Organized Cohabitation and Domestic Hyper-proximity in Social Policies

Giuliana Costa


This article focuses on a specific ingredient of social and care policies with a housing dimension, namely, organized cohabitation among unrelated users. The topic is little explored, both by the social sciences, by those involved in the analysis of public policies, and by those disciplines that look more closely at the dimensions of space. Hyper-proximity in domestic spaces is an issue that concerns many social groups and social needs. In fact, there are several social services and projects that target coexistence “under the same roof and behind the same door” (Costa, 2015a; 2020) as a fundamental pillar of their action. Sharing domestic spaces in welfare interventions allows to reduce costs, to better organize professional work and to implement individualized programs that possibly make day by day sharing - of experiences, of ways of doing and being, of facing problems - a strength.
I propose some key dimensions for analyzing this specific form of life which concerns people who, for different reasons, find themselves facing complex and intersectional problems. The article presents some findings of a research devoted to study different cohabitation projects and services around Italy, developed through 42 interviews to key informants, such as policy makers, services managers, services coordinators, professionals, to understand if and how these cohabitation solutions succeed in coping with the intersectional problems of the users.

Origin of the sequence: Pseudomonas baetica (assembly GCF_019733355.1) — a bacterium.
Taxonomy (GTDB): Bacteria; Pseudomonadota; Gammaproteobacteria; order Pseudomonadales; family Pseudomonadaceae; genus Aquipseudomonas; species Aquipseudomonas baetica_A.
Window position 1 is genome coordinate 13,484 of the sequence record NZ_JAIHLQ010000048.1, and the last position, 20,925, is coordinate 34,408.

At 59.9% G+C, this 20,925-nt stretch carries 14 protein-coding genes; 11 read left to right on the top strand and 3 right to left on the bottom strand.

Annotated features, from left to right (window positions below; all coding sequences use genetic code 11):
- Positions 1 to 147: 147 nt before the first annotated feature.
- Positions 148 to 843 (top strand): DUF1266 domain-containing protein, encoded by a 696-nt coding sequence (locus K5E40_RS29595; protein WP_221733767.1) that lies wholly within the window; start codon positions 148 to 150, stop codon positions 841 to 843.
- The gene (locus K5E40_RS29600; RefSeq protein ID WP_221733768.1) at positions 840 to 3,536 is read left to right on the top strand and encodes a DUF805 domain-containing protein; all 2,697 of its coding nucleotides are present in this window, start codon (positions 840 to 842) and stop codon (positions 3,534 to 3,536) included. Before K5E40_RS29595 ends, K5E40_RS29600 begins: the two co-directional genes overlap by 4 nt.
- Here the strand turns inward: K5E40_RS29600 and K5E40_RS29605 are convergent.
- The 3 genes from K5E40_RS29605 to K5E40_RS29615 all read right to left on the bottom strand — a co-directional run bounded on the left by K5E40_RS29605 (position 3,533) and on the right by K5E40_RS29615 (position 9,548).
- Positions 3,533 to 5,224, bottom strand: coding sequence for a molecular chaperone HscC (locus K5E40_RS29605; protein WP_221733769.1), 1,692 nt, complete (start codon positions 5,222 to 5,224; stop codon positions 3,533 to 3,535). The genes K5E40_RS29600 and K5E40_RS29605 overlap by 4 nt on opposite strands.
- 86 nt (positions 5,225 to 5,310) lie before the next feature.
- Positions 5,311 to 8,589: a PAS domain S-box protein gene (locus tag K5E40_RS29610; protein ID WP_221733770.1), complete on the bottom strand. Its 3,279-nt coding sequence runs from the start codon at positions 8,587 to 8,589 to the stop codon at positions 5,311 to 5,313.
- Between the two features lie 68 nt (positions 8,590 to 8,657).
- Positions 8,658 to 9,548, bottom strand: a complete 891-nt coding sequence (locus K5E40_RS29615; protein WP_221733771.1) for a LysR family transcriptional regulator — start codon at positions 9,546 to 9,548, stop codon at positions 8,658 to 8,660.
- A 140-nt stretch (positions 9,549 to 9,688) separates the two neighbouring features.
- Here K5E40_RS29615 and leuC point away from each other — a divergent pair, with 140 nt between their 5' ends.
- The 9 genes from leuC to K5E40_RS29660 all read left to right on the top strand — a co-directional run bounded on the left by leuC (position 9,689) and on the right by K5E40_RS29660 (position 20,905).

organized cohabitation; intersectionality; social policies

Full Text:



Copyright Licenza Creative Commons Attribution 3.0 (CC-BY)

 - Peer Reviewed Journal

Indexed on: Google Scholar, ProQuest - Sociological Abstracts, Ebsco Discovery Service, Scopus, ERIH PLUS, DOAJ.

Scientific Magazine classified for ANVUR (Resolution n.89 del 6th November 2012)

Scientific Magazine class A according to ANVUR (Resolution of 11th August 2020)

ISSN 2239-8589 | Managing Editor: Debora Viviani | Editor in Chief: Paola Di Nicola